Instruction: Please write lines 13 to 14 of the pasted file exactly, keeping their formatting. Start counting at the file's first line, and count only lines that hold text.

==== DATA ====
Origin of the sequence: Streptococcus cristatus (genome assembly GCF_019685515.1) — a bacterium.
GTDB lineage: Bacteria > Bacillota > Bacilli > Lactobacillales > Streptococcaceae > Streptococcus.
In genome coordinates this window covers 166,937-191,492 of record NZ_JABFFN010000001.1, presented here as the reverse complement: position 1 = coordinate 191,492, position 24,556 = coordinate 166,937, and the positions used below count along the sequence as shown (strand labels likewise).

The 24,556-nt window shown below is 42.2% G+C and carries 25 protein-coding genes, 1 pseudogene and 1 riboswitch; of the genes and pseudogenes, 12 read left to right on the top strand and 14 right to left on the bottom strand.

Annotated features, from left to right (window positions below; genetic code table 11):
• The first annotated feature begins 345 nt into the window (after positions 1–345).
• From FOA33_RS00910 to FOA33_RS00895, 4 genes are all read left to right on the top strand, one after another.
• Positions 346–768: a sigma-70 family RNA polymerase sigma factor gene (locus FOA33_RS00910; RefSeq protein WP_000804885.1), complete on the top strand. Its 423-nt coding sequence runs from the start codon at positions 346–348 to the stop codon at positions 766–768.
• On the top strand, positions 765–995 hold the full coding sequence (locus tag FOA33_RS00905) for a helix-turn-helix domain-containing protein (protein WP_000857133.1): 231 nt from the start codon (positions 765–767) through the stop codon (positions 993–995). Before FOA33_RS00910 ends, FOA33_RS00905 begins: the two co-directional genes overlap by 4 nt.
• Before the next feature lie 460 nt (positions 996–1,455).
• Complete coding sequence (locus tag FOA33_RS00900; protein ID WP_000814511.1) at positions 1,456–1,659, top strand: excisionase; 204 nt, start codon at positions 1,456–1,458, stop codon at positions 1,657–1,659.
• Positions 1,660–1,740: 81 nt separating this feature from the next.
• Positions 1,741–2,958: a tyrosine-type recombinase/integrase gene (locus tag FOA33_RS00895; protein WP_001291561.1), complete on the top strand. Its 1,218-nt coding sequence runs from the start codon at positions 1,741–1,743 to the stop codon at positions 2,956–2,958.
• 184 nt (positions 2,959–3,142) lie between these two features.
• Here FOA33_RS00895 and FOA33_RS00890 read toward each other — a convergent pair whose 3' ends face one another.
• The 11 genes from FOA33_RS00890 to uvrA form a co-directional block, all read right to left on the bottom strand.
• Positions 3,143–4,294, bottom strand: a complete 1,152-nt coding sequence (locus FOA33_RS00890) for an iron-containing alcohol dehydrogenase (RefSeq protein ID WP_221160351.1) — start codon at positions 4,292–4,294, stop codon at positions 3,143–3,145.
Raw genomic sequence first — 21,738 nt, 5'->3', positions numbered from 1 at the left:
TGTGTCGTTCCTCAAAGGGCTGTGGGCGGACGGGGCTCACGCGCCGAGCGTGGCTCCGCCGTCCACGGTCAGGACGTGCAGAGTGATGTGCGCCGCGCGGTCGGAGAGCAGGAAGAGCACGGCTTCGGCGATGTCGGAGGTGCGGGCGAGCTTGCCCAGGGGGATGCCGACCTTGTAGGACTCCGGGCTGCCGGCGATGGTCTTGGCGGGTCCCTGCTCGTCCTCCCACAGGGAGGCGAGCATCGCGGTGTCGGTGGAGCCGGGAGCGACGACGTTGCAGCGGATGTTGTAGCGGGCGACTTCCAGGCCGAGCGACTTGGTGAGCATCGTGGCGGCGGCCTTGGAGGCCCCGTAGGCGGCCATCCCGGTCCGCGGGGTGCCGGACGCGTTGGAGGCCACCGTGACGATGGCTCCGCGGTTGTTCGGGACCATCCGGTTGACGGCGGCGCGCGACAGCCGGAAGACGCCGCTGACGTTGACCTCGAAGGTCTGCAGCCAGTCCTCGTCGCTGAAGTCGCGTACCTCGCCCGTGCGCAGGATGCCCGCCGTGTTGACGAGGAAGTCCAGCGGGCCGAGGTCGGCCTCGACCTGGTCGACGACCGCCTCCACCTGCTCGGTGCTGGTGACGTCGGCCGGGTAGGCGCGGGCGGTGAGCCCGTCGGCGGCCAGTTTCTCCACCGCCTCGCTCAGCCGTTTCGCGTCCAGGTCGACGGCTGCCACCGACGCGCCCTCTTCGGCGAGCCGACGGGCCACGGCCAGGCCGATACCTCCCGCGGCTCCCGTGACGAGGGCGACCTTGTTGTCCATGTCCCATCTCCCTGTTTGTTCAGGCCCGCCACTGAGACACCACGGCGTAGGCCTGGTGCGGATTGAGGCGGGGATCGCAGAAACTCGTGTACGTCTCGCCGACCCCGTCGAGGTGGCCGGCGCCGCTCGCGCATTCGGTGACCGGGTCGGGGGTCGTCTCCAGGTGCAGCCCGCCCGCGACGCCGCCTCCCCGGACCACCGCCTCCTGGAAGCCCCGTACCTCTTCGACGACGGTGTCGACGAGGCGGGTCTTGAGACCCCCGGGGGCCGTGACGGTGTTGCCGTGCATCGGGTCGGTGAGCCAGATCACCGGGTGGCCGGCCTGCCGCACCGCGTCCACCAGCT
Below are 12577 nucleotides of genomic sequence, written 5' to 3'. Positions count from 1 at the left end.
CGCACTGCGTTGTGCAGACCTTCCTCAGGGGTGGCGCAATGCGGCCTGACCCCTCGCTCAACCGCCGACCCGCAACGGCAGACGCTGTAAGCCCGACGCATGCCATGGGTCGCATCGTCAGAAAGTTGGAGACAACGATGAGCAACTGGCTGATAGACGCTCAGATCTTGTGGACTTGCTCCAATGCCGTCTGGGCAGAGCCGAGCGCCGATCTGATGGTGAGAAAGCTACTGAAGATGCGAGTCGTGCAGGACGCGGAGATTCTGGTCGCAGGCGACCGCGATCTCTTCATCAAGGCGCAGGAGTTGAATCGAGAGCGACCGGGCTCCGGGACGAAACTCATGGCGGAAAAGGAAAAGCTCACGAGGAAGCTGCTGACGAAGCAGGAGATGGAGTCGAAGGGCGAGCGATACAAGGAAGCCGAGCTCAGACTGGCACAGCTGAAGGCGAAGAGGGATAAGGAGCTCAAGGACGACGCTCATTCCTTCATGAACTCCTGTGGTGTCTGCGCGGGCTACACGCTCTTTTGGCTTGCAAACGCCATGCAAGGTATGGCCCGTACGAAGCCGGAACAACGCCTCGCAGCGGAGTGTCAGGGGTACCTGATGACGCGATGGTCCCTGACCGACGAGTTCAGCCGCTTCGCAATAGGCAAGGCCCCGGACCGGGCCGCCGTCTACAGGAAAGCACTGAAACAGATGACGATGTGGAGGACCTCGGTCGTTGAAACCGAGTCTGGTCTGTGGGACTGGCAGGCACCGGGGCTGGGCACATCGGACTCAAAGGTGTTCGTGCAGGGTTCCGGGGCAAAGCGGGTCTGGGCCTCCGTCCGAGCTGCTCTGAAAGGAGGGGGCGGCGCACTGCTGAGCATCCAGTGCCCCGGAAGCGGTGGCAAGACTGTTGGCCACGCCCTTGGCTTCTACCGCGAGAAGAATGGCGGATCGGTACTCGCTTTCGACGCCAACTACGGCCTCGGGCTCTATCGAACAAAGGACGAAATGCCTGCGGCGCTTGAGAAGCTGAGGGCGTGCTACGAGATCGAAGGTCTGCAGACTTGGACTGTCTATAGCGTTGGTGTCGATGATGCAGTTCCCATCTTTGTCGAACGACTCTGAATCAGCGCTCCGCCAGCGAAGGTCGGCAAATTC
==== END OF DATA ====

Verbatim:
• Positions 1,741–2,958: a tyrosine-type recombinase/integrase gene (locus tag FOA33_RS00895; protein WP_001291561.1), complete on the top strand. Its 1,218-nt coding sequence runs from the start codon at positions 1,741–1,743 to the stop codon at positions 2,956–2,958.
• 184 nt (positions 2,959–3,142) lie between these two features.